Ross Cormack (R), CEO of Ooredoo Myanmar, talks next to Nicholas Swierzy, group director of Ooredoo Myanmar, as they address their news conference in Yangon July 5, 2013. REUTERS/Soe Zeya Tun

After finally being awarded telecom licenses, Myanmar’s foreign investors Telenor and Ooredoo are racing ahead to implement mobile services with the Burmese government’s help. But speed bumps still exist when it comes land acquisition and the reputation of the two.

“Both companies survived a last-ditch effort by parliament to railroad both companies into contracts with domestic firms,” Christian Lewis, an Asia researcher with the Eurasia Group, an economic and political risk consultancy, told International Business Times. Lewis added that the hurdle was largely due to the parliament being overworked and disorganized rather than any political will.

“The executive branch remains firmly behind both companies,” Lewis said.

Norwegian Telenor and Qatari Ooredoo beat out 89 other foreign competitors to receive the coveted telecom licenses last June, but they were not officially granted the 15-year licenses until January.

Providing mobile access to its citizens would be a major step for the Southeast Asian nation, which was taken over by the current civilian administration in 2011. Since then, the country sought to become a member of the international community following decades of rule by the military dictatorship that left it economically isolated.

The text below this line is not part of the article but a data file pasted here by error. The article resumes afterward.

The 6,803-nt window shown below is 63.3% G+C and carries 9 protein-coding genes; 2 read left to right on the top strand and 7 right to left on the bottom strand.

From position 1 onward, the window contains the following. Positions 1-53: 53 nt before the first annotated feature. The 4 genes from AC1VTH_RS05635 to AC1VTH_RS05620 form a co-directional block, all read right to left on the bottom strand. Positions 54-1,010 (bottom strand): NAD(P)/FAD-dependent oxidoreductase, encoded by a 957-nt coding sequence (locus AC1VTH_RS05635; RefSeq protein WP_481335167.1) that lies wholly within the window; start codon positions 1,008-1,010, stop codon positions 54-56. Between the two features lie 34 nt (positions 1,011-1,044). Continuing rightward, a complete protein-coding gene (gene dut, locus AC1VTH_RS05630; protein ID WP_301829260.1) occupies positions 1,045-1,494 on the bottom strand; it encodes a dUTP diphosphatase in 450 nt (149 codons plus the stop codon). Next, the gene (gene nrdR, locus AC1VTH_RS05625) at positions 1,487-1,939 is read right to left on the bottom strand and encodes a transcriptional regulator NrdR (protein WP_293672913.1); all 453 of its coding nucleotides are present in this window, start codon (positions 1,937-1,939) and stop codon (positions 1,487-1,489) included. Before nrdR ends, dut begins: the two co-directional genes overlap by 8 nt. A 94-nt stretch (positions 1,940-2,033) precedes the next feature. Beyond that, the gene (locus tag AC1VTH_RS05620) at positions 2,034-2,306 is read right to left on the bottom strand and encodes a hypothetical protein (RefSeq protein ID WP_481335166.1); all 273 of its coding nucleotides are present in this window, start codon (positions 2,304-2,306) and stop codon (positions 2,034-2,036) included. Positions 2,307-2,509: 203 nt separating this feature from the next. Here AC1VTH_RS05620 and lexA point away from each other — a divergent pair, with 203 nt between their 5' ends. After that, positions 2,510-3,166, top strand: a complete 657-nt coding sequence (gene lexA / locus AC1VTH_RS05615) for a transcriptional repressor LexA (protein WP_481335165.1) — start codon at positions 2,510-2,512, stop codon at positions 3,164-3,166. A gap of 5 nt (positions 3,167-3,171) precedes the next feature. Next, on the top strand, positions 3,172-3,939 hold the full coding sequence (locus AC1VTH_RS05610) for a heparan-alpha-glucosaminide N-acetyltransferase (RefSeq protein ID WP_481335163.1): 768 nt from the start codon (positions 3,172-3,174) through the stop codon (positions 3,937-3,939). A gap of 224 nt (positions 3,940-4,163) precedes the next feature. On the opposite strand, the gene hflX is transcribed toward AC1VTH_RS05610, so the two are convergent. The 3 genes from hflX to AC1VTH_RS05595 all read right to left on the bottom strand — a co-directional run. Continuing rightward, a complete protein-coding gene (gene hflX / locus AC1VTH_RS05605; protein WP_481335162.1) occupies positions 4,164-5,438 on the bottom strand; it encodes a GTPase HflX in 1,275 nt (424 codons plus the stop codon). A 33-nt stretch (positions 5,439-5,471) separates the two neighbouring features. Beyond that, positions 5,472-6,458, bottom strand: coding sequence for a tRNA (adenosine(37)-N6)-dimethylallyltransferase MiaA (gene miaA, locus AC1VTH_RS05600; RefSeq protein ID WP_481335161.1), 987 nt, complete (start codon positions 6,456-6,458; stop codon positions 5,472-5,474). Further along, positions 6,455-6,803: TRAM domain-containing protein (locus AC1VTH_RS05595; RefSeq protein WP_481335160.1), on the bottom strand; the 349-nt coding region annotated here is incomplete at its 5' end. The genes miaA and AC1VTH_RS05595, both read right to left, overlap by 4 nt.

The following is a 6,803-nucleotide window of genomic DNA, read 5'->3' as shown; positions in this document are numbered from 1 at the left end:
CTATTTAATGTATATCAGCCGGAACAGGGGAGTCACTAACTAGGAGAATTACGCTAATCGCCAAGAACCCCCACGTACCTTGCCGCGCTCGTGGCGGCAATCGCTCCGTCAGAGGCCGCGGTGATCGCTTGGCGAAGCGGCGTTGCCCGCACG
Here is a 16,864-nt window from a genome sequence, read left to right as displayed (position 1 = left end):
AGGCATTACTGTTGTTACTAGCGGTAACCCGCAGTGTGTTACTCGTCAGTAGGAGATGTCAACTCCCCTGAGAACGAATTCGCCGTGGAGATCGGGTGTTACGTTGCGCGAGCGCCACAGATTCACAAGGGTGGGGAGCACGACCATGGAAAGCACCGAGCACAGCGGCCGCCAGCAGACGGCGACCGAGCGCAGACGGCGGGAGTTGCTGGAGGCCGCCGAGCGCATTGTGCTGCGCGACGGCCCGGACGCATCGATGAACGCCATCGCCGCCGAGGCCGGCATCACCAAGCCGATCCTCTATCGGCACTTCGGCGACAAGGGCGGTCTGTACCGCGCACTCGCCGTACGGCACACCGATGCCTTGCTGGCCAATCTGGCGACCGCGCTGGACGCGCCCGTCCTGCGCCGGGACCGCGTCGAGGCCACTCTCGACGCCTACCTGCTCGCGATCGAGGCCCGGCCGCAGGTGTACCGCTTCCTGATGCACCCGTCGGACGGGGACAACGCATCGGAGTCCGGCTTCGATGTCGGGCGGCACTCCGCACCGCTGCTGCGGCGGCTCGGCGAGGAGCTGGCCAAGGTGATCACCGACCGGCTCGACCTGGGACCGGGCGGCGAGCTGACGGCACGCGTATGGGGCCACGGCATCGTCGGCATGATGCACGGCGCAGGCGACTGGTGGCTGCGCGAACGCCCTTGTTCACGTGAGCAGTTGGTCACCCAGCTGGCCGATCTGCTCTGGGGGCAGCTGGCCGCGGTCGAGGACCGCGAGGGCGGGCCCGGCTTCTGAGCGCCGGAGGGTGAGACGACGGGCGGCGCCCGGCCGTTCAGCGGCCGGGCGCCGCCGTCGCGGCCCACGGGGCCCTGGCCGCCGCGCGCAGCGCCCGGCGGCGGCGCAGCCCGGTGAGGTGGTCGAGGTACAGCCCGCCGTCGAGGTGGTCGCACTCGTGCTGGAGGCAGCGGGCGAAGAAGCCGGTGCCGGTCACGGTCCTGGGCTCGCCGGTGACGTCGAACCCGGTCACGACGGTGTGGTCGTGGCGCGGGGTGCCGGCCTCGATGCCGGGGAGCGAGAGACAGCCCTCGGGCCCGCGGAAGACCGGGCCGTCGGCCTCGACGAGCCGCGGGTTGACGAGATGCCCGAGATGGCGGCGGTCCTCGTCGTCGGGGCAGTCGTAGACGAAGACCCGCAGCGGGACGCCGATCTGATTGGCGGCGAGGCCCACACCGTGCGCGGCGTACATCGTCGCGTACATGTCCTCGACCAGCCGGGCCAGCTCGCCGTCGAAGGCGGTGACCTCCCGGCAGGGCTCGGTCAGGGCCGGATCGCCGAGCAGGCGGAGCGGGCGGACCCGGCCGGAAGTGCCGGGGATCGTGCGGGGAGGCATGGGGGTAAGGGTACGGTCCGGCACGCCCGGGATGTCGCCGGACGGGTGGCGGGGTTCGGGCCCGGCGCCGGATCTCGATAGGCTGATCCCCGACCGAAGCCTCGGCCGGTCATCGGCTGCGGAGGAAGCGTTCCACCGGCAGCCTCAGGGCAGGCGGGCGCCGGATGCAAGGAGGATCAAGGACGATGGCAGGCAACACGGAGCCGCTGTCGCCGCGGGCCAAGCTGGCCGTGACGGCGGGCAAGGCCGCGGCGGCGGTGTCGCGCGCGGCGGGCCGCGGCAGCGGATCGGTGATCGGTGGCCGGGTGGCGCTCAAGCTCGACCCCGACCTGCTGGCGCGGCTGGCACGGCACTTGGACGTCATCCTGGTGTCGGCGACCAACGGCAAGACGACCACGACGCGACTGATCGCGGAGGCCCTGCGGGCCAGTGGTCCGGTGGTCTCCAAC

The previous junta restricted mobile access to an elite group in power and experts estimate that only 5 percent of Myanmar’s population of 60 million currently has mobile access, while as little as 1 percent may have access to Internet. In addition to connecting the Burmese with the rest of the world, Telenor and Ooredoo will have access to a nearly entirely untapped market of 60 million.

But there may be a few more hurdles for the two companies before they can fulfill their promises to launch mobile services within the year.

“Practically speaking, the biggest risks are land acquisition for substations and towers,” Lewis said. “And reputation, which relates to the first risk but also includes human rights violations based on data privacy once their networks are up and running.”

Another potential problem is that only 30 percent of the country’s population has access to electricity, and the grid remains small and unstable. That too may hamper the telecom companies’ progress to build towers and stations necessary to roll out their services.

In addition, the state-owned telecom firms, Yatanapon Telecommunication and Myanmar Post and Telecommunication, will operate alongside Telenor and Ooredoo. The two firms kept telecom services very expensive in junta-ruled year, and may prove tough competition.

"Myanmar people have suffered a sense of injustice from the government's telecommunication services for decades," said Than Oo, a retired official at the Communications Ministry, according to the Bangkok Post. "I think these foreign firms may face some troubles in the future with our by-laws, that will benefit the existing firms.”